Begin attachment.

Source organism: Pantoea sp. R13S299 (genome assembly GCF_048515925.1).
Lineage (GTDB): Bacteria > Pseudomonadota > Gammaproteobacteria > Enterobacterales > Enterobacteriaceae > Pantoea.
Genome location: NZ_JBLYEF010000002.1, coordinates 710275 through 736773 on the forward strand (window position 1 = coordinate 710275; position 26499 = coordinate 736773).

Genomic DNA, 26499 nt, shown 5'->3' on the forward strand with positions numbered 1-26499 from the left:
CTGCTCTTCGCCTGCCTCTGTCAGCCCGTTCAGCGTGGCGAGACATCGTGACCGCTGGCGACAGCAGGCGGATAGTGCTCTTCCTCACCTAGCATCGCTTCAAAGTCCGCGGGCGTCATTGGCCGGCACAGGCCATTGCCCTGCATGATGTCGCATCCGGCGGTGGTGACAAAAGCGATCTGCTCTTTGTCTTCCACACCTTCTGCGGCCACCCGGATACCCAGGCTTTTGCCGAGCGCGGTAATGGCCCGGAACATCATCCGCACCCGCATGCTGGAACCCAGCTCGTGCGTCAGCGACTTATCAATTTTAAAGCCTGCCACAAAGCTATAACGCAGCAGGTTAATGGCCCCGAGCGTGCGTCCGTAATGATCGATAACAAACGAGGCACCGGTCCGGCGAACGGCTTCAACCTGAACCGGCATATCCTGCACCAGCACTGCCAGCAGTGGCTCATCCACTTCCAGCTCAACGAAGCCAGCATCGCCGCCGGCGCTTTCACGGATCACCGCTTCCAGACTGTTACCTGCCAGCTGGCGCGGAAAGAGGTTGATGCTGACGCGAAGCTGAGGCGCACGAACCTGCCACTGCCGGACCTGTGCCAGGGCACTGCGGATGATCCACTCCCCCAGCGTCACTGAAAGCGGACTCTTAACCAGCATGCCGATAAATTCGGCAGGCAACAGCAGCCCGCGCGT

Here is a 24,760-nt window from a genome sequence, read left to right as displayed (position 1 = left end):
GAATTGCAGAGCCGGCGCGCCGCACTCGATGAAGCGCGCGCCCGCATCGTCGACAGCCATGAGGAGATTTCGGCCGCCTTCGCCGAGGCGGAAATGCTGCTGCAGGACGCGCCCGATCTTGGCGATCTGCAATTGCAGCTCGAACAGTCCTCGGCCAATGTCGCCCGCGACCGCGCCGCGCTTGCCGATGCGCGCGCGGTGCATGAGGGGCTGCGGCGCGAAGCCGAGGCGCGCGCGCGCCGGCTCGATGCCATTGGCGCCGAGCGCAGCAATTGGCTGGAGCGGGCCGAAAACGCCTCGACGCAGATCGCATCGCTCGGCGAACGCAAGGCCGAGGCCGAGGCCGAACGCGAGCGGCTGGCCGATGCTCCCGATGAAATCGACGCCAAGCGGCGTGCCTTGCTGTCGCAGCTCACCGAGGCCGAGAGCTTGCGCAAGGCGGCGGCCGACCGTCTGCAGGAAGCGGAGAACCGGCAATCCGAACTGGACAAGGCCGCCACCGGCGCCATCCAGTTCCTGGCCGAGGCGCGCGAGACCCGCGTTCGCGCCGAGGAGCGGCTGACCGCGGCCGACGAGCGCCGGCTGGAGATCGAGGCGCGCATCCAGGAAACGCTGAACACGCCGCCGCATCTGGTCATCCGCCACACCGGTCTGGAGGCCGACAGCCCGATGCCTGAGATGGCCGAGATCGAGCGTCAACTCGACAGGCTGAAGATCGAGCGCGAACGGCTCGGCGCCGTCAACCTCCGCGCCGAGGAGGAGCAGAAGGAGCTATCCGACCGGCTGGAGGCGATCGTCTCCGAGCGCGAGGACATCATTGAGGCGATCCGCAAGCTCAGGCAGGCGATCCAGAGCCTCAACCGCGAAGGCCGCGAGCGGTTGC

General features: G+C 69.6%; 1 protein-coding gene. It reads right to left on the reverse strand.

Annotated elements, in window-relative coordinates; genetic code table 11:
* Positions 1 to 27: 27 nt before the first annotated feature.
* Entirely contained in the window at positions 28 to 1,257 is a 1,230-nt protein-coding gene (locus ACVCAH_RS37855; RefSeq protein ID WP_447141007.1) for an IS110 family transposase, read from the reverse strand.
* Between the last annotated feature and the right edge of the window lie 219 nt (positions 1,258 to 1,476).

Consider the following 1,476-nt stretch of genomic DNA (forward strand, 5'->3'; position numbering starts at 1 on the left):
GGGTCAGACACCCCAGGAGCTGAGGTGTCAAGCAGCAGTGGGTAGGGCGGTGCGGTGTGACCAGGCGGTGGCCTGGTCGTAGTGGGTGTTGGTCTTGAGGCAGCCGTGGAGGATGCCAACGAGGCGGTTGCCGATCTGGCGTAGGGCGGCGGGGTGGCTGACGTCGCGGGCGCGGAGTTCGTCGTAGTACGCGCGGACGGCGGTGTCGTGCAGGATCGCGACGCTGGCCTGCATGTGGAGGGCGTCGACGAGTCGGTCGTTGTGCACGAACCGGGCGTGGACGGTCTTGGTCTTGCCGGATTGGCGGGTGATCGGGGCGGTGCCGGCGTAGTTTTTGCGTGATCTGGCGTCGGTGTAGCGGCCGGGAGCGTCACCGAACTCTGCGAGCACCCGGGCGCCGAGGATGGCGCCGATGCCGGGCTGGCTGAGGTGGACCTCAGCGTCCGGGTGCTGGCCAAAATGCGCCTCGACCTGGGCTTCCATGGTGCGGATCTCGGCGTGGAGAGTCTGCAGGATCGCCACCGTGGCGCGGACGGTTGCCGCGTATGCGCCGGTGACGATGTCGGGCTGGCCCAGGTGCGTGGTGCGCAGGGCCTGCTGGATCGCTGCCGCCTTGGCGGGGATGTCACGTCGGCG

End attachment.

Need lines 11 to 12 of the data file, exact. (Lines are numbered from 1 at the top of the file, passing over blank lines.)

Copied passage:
* Entirely contained in the window at positions 28 to 1,257 is a 1,230-nt protein-coding gene (locus ACVCAH_RS37855; RefSeq protein ID WP_447141007.1) for an IS110 family transposase, read from the reverse strand.
* Between the last annotated feature and the right edge of the window lie 219 nt (positions 1,258 to 1,476).